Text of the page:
Updated: Oct 29, 2019
The signed lithograph hanging in the vaulted living room contains an artful reference to its owner, power lawyer Arnie Levine. It’s a scene of screeching red tire tracks, a flattened orange peel and the distance between New York and Tampa: 1188 miles, created by one of America’s foremost pop artist, Jim Rosenquist. Arnie and wife, Gail, collect Rosenquist, Dines, Warhols, and Rauschenburgs the way other people collect wine. But growing up in working-class Brooklyn, Arnie didn’t know a Degas from a De Kooning. Times change.
It’s 1971 and Arnie and Gail are early Rosenquist friends and collectors. One rainy night as Rosenquist drives his family home, they’re hit broadside, seriously injuring Jim and leaving his wife and 7 year old son each in a coma. Divorce ensues, and Jim hires Arnie to represent him. Then, and I couldn’t make this up, Arnie sues Jim on behalf of the wife and son for the accident! Those red tire tracks are a haunting expression of the event.
Don’t think Arnie’s embarrassed by that story; he’s not. Think of a velvet hammer; a real life model for “The most interesting man in the world”.Charm, measured by the metric ton and a backbone like a steel I-beam. He has the resume to prove it. Read on.
Decades ago, fiercely sensitive to racism, he represents a black Highway Patrolman arrested on trumped up charges, telling Gail: “If I lose this one I’m hanging up my shingle.” He won.
In 1973, in private practice as a defense lawyer, he was so outraged at the ghastly murder of an 11 year old boy, he lobbied to be appointed to prosecute the killer. He won.
Then there was the son who killed his parents. Arnie represented the kid, saying, “how could you convict an orphan?” He lost.
Representing the Bucs, he told the opposing side, in a manner so cool it wouldn’t melt butter: “We’re going to reach an agreement, or you’ll never attend another Buc’s game again.” Opposing counsel heaved hot coffee in Arnie’s face. They settled.
These are the battle scars of someone who insists nothing scares him, nothing makes him cry. And, that’s part of the mystique: fearless, brainy, confident, disarmingly charming; it’s what drew a 20 year old beauty, Gail Levine, to marry him 6 decades ago. (Yes, Levine is her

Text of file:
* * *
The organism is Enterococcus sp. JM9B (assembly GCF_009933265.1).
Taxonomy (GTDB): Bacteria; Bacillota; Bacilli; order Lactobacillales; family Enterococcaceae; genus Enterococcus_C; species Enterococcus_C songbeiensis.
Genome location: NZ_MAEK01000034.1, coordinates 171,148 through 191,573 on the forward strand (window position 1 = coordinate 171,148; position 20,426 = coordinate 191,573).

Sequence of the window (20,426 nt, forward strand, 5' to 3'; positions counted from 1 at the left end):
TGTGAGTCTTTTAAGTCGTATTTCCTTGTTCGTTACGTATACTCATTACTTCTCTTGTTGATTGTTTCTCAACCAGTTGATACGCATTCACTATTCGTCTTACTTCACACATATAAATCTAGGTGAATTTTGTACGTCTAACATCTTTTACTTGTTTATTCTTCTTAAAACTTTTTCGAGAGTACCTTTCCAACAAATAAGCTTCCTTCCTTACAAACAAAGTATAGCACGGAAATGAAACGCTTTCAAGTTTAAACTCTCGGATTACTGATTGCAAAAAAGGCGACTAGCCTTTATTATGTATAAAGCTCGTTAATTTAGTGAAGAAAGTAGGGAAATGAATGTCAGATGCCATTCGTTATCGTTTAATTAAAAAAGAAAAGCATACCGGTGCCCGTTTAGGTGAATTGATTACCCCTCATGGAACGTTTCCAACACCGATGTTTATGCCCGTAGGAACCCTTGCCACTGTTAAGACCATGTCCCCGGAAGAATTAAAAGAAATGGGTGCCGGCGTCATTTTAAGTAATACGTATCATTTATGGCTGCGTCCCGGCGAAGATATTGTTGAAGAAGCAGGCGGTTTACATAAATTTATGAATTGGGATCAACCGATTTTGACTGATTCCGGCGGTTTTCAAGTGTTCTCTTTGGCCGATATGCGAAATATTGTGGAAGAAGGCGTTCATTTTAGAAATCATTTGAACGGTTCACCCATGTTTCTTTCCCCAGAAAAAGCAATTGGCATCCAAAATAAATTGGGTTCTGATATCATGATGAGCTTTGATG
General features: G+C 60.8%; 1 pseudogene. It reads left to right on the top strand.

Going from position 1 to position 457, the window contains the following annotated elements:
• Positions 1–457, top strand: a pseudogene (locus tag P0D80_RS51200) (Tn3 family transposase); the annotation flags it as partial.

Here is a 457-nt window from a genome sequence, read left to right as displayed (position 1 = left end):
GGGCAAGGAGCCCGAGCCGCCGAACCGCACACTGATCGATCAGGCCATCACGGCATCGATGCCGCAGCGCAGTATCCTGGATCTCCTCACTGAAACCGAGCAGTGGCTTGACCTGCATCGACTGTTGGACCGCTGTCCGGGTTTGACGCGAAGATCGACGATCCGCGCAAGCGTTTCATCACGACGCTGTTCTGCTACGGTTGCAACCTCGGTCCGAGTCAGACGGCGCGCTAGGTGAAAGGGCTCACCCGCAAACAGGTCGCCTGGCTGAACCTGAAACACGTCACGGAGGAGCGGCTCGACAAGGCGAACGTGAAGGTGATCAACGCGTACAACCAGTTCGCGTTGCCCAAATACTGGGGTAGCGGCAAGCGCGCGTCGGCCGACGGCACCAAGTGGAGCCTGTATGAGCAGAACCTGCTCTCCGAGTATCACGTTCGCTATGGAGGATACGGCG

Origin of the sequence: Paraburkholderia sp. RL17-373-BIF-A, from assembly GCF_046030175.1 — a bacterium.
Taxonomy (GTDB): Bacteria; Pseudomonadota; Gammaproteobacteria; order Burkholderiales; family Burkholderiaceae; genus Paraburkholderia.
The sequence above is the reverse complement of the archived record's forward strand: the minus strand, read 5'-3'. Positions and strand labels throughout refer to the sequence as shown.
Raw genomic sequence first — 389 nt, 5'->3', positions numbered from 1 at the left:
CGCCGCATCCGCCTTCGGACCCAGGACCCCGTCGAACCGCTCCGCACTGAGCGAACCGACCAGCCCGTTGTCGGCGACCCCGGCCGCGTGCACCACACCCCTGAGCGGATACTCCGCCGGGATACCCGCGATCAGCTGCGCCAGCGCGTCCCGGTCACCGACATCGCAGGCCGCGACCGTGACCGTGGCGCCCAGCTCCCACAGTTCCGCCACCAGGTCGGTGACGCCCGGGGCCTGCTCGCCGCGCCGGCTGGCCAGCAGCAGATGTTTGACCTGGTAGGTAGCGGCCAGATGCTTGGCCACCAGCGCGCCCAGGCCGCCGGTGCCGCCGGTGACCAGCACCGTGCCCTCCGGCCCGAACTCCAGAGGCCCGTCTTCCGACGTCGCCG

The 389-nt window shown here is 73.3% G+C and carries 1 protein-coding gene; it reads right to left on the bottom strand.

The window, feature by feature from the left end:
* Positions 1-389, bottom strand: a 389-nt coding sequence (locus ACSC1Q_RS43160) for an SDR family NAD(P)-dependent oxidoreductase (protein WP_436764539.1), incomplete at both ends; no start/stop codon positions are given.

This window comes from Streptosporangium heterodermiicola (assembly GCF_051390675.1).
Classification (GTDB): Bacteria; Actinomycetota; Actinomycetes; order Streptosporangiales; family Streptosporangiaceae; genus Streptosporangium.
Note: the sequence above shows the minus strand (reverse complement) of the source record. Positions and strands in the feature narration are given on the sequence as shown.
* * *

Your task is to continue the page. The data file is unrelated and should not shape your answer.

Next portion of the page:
Also a child of New York, Gail, though, was immersed in the art-fertile museums and galleries of the city. It clearly bore fruit.
Arnie and Gail met in Miami, moved to Tampa, and eventually bought a modest ranch house on a sprawling open bay lot where they raised their four children.
And Arnie discovered art. “Graphicstudio” opened at USF, lost its funding, so Gail, and Arnie offered financial support until the studio re-opened. Graphic studio is a magnet for internationally known pop artists to create and publish limited editions of their work.
Knowing of the Levine’s cutting edge collection I always imagined the elegantly expanded, rose-embraced, storybook front of their home was a mere façade for a sterile, white gallery beyond. I was wrong.
The art actually takes a back seat to the water views, the exquisite attention to architectural details, and Gail’s professional decorator’s eye for inviting, eclectic interiors: A classical bookcase littered with dashes of modern art, delicate Regency chairs guarded by sentries of pop art, a French chair nestled near a giant Jim Dine pop “heart”. It’s a perfect stage for entertaining 200 by the Bay, or two for dinner in the bay-windowed kitchen.
And, at the end of the day, this is a story about those two people: Arnie and Gail, the tough divorce/criminal lawyer whose peers have had multiple marriages, sitting at the kitchen table with his bride of more than sixty years. You gotta have art!